The importance of funding in a research experiment, particularly in higher institutions, is a crucial component for scholars. Every year, billions of dollars in potential funding opportunities are available, but the competition to get those coveted resources is fierce.
Once a scholar has obtained funds from a lender, the problem then becomes making sure all parties are on the same page as to what that money covers. Implementing a research experiment requires many different aspects, including direct and partial costs, and the funds a scholar receives from one stakeholder may not cover the entire project. From there, another funder might be necessary to take care of other costs, and that can get complicated.
Before you agree to work with any source of funding, make sure you understand the costs behind the research you are trying to undertake, which aspects are covered by the sponsor and which ones are expected to be recovered, and what the fine print says that comes with your money.
Sources of Funding for University Research
It’s in the university’s best interest to ensure that you receive funding for your project. The sponsor may not cover the entire project, but it’s cheaper for the university to subsidize what’s leftover for you than to pay for the entire thing.
To that end, the university does obtain revenue from the research you compile, especially if it’s highly impactful. The institution you’re working in will help you find sources to fund your project, including, but not limited to, avenues such as:
● State, federal, and private sponsored grants and contracts
● State support in other sectors
● Clinical trial programs sponsored by large corporations
● Reimbursable expenses for services and equipment facilities
● Private donations in the form of gifts designed specifically for research purposes only
● Income received from licenses and royalties of other already completed research
● Joint research efforts in conjunction with another university to combine resources
There are many funding sources outside of the box that you could be eligible for. Work with your institution’s financial advisor and research head to ensure you’re getting everything your project needs covered, and that you’ve reached out to all potential sources of funding that fit your criteria.
The Costs of Research
For anyone not involved in research, it’s hard to understand the full depth of costs that are included in taking the project from start to finish. The work doesn’t stop when the research is published, either. There are further costs in promoting your results and obtaining high-impact ratings.
But the direct costs of research include elements such as:
● Covering salaries for everyone involved in the research work, including the researcher, faculty the researcher is working with, staff in the lab aiding in the work analysis, and anyone else on the fringes who has a hand in the work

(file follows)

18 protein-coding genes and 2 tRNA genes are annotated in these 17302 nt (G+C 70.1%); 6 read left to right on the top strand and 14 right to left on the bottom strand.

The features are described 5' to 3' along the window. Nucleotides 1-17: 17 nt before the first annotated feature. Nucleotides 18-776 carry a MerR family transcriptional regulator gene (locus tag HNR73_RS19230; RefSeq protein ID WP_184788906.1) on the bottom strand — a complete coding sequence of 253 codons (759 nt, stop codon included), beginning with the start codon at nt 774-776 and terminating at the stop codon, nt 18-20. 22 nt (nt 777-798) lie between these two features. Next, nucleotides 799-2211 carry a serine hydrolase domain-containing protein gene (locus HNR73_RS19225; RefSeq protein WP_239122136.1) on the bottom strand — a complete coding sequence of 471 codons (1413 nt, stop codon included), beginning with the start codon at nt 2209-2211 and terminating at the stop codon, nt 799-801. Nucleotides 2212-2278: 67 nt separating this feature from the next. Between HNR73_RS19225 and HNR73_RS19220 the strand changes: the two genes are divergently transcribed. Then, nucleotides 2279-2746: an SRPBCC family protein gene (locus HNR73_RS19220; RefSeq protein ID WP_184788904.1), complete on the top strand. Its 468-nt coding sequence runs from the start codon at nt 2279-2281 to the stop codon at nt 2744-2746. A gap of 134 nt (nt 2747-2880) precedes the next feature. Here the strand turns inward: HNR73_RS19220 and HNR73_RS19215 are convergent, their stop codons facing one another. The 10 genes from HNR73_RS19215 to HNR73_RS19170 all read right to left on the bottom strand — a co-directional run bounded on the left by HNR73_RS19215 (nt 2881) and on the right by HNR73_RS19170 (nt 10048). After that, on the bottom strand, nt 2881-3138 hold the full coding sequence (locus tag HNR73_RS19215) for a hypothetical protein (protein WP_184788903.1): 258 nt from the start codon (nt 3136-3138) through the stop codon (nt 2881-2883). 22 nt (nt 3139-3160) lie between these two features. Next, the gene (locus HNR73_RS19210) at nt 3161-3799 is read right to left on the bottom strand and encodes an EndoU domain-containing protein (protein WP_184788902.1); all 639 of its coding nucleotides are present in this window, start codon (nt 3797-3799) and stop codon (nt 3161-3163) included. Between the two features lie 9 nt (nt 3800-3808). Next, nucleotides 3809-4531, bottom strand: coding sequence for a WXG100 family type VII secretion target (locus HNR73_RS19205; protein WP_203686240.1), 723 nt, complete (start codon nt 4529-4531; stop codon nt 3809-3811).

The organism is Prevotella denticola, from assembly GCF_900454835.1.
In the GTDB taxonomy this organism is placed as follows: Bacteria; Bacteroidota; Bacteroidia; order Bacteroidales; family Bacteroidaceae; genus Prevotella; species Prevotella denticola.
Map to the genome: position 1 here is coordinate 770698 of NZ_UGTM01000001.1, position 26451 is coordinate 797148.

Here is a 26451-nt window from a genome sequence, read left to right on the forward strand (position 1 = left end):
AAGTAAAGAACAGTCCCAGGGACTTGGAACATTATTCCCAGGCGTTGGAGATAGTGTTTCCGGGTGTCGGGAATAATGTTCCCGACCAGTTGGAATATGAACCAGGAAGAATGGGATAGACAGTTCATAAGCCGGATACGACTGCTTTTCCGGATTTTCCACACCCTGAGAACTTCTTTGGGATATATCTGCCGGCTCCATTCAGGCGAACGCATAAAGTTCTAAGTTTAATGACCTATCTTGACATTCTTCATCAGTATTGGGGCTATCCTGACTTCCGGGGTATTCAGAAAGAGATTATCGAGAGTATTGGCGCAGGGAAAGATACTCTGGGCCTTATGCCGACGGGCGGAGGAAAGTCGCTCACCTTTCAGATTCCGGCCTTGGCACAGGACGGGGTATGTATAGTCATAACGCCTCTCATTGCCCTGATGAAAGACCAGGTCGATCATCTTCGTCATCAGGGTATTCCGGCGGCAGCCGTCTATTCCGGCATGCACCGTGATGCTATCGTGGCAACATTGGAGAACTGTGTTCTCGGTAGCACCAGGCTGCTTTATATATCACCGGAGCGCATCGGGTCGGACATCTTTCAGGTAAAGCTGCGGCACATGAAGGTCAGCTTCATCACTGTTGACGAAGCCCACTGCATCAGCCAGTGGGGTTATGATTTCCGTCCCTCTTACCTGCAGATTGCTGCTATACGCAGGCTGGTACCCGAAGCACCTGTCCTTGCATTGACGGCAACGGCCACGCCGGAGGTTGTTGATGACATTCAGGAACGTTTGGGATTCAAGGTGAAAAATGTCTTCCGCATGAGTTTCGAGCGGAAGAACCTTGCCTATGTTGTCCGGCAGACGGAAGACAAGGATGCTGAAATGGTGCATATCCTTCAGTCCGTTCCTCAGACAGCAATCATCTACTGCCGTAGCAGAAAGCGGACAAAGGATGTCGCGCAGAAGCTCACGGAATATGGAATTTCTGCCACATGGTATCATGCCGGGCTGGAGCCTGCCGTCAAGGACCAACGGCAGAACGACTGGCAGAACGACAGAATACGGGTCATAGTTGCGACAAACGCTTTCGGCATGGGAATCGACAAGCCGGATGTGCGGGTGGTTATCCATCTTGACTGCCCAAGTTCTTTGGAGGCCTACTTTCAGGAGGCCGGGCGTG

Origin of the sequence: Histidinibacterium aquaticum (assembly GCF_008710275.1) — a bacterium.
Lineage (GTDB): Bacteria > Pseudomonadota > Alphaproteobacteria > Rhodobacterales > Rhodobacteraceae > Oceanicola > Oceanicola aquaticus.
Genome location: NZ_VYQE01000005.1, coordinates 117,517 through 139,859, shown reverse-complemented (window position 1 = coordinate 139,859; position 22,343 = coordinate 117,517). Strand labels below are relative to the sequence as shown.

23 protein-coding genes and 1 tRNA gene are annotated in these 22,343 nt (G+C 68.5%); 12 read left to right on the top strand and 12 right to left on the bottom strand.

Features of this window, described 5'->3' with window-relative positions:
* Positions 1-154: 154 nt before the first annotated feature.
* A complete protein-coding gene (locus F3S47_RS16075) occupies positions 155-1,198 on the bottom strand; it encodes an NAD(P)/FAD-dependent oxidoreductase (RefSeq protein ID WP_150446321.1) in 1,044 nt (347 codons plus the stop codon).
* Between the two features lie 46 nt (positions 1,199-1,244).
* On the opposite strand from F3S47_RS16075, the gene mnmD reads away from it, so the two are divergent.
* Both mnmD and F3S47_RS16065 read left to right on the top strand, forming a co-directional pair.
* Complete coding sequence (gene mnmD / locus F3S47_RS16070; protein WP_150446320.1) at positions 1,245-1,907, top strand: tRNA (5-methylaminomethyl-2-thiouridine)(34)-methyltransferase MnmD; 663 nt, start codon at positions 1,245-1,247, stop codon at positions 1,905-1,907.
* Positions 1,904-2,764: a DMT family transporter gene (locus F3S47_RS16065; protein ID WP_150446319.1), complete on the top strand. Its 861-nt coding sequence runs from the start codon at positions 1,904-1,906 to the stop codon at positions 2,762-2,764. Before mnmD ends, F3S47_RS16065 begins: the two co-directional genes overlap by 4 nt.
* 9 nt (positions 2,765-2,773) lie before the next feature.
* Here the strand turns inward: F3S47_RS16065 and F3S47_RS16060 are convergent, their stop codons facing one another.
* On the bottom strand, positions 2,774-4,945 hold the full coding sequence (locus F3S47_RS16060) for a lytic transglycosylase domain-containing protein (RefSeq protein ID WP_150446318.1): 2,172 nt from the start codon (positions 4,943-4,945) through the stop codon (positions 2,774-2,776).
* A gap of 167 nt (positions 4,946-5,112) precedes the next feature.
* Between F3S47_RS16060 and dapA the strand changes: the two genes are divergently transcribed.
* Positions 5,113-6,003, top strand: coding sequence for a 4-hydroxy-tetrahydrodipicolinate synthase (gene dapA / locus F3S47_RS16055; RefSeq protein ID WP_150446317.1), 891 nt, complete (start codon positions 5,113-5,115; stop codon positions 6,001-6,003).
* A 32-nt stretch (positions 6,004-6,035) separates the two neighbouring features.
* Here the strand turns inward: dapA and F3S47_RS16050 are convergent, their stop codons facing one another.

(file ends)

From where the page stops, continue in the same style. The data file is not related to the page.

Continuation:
● Supplies, research equipment, charges required to put the work together and get it published
● Travel expenses when research must be conducted outside of the university or when the results are ready to be publicized and the researcher or their representative is marketing the work
There are also indirect costs involved in all research, like:
● Paying the overhead for the research facilities
● Keeping everyone in compliant with health and safety measures
● The upkeep involved in accessing resources through libraries and technology
● Upkeep and maintenance of the building and grounds
● Disposing of any hazardous waste that is used or created during the research
The indirect costs can add up, and there are many other potential expenses that must be accounted for so they can be included in your funding list of covered costs.
Watching for the Fine Print in Your Funding Opportunity
The success of getting the grant or other funding you applied for is a great feeling, but temper your excitement until you’ve checked the fine print. Each sponsor has cost principles that they allow, usually written out in the allowability of costs section.
Allowable costs are specified as a direct cost that is covered, and this section is frequently vague. But unallowable costs are specifically laid out. Some costs are allowable only if prior approval is received, and the section should dictate how you are to go about seeking prior approval and the timeline for doing so.
This section also should cover any fees or expectations of profit. If it doesn’t, ask the funder before agreeing to work with them.
A Cost That Pays for Itself - Impactio
An indirect cost of research is also the program the scholar uses to put together their article for submission. Impactio is a platform designed for academic experts to take them from start to finish and beyond with their work.
Since it offers users the ability to do everything from structure their research results to follow citation indicators to determine impact after publishing, the cost of Impactio pays for itself. Researchers spend less time putting together their work and following up on it and more time conducting more experiments and solving problems!